The ESG investing movement – which promotes the factoring in of relevant non-financial data into investment decisions – is gathering momentum, led by a small but growing number of asset managers.
Arabesque Partners is one such company looking to lead the way to a sustainable economy through an innovative rules-based, technology-enabled approach to integrating ESG into investing.
Michael Harvey recently caught up with Andreas Feiner, Head of ESG Research and Advisory at Arabesque Partners, to talk about ESG investing, human values, bias and robots.
Arabesque Partners was born out of a client-driven initiative at Barclays that sought to find a way to combine ‘finance with a purpose’ into investment strategies without sacrificing returns or incurring higher risk. The result was the creation of the first ESG quantitative asset manager. Arabesque’s unique approach leverages ESG data, exploits behavioural biases and capitalises on technology to execute its strategies.
At Arabesque the investment process begins with the definition of an investment universe, made up of stocks that have passed through a combination of liquidity, forensic accounting, UNGC, ESG and balance sheet screens. Investors can choose from two investment strategies; one based on a subset of stocks from the investment universe selected by Arabesque’s rules-based fundamental analysis. The other is a subset of stocks from the investment universe, but this time selected by Arabesque’s quantitative stock selection and portfolio optimisation technology.
I was interested to find out more about the benefits of such an approach. According to Andreas, “The purpose of using ESG is to make money for the investor. We believe that a company that is good at the management of environmental, social and governance risks should be a better company to invest in and work for. This is our major thesis and we proved that on average our sustainability process brings a 1.5% additional return per annum.”
Arabesque places significant emphasis on technology to both conduct analysis and execute the investment strategy. Decisions to trade, and in which companies to trade in, are made by automated programs. Andreas sees the main benefit of this approach as the overcoming of human psychology. “If you look into behavioural psychology the one big enemy in finance and investing is emotion. You should have a strategy and a plan for what you do depending on the market environment. Most people have a strategy, but executing it is quite difficult. If you have a computer it helps you to keep the investing discipline. Technology is used as a tool to leverage our time and remove the emotional element, which to us is a good thing. Increasingly it less possible for humans to be involved in the analysis – just look at the amount of data points that are available – it’s too much for a human to digest and make the best possible decision for clients.”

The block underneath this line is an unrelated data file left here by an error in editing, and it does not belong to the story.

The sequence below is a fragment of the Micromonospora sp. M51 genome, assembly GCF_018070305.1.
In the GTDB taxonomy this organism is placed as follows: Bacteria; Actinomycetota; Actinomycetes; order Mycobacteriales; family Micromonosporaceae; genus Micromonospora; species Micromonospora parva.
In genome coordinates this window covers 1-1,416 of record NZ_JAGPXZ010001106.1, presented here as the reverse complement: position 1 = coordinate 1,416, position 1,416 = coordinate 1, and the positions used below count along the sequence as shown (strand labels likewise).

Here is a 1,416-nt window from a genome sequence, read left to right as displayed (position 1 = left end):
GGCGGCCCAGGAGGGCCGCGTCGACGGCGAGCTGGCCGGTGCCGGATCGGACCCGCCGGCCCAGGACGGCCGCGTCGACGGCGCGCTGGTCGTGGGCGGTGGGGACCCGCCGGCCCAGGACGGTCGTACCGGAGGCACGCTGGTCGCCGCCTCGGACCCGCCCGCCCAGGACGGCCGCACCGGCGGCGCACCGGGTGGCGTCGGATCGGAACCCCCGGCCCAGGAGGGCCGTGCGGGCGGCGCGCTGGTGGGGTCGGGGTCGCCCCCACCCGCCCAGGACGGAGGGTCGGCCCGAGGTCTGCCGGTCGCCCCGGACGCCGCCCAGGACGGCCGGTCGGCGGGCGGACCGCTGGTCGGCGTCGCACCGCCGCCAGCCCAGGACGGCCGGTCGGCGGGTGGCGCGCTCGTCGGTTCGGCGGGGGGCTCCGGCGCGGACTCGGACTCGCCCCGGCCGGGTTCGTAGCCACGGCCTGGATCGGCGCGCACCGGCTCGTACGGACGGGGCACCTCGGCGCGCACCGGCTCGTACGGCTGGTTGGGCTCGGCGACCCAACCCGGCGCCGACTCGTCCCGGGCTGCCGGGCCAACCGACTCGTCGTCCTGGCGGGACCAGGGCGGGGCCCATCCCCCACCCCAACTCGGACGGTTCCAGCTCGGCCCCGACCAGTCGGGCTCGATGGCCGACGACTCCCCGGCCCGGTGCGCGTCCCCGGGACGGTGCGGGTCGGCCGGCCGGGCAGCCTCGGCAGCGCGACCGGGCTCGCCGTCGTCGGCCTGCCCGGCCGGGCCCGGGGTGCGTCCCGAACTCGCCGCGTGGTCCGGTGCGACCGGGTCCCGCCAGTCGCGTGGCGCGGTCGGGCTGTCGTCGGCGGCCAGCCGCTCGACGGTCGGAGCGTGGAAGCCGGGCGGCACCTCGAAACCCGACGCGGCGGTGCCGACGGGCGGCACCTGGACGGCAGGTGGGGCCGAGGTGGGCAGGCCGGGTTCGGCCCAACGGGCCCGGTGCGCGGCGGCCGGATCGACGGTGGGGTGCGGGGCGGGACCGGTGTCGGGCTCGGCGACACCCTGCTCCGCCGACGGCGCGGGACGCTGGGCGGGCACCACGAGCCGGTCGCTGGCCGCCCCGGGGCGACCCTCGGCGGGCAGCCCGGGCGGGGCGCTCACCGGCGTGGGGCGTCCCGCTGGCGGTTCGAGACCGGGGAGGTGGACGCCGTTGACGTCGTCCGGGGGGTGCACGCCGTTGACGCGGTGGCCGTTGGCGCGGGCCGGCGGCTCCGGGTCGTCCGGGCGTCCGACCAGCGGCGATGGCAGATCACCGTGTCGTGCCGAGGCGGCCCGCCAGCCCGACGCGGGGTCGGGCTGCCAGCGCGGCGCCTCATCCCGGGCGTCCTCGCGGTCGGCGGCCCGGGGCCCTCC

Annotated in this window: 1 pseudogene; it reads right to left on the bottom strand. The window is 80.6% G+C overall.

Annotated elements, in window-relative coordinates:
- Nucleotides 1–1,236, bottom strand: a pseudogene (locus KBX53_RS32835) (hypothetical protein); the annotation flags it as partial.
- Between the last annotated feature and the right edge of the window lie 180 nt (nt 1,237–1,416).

Given the key role of technology in the company’s approach it may be tempting to think that the human element is stripped out of the process entirely, however the picture is more nuanced than that. According to Andreas, “The meaning of Arabesque is geometric art derived through mathematics and we are clear that a rules-based approach is at the foundation of everything we do. However, we also see the company as a sort of human arabesque. There are different people from different backgrounds and cultures and views coming together with the same goal to mainstream ESG. The element of being human in how we run the company is very important – we need that diversity and difference of thought and in many ways the application of technology can be seen as an expression of human values as well as a way to overcome human limitations. Companies are nothing more than amalgamations of people coming together with one goal to deliver goods or services, to make a living and to pay some dividends to the investor – it’s a selection of contracts that binds everything together. Although we use computers to leverage our time and execute our model we are very aware of the human element i our company.”
Much has been made of the growth and potential of ESG investing, with 86% of global stock exchanges now offering sustainable indices and 80% of studies showing that stock price performance is positively correlated with sustainability. Yet the proportion of total assets under management that is sustainably invested still remains in the minority. Andreas suggested that becoming mainstream is both, “the biggest challenge and opportunity,” and is upbeat about the prospects – “I believe we are at a tipping point.
Look at the growth in number of companies reporting against the GRI, the proliferation of sustainable stock exchanges, increasing attention from investors, new business models predicated on positive impacts and growing awareness in the general public.
These are all drops in the ocean but something is brewing – to my mind it is not a question of if you do it but rather when, how and with whom? Within the next 10 years the ESG or SRI topic will either vanish or be combined into the standard extra-financial dimension of analysis. It will be taught as a core part of fundamental analysis – even the CFA is incorporating it and they are not an agenda-setting body.”
Arabesque has a clear ambition to support this transition through innovating on approaches to integrating ESG investment into traditional financial analysis and increasing understanding of ESG products all the way to retail investors. This may seem like a daunting task given the scale of the challenge, but as Andreas puts it, “This will be a great journey and good fun!”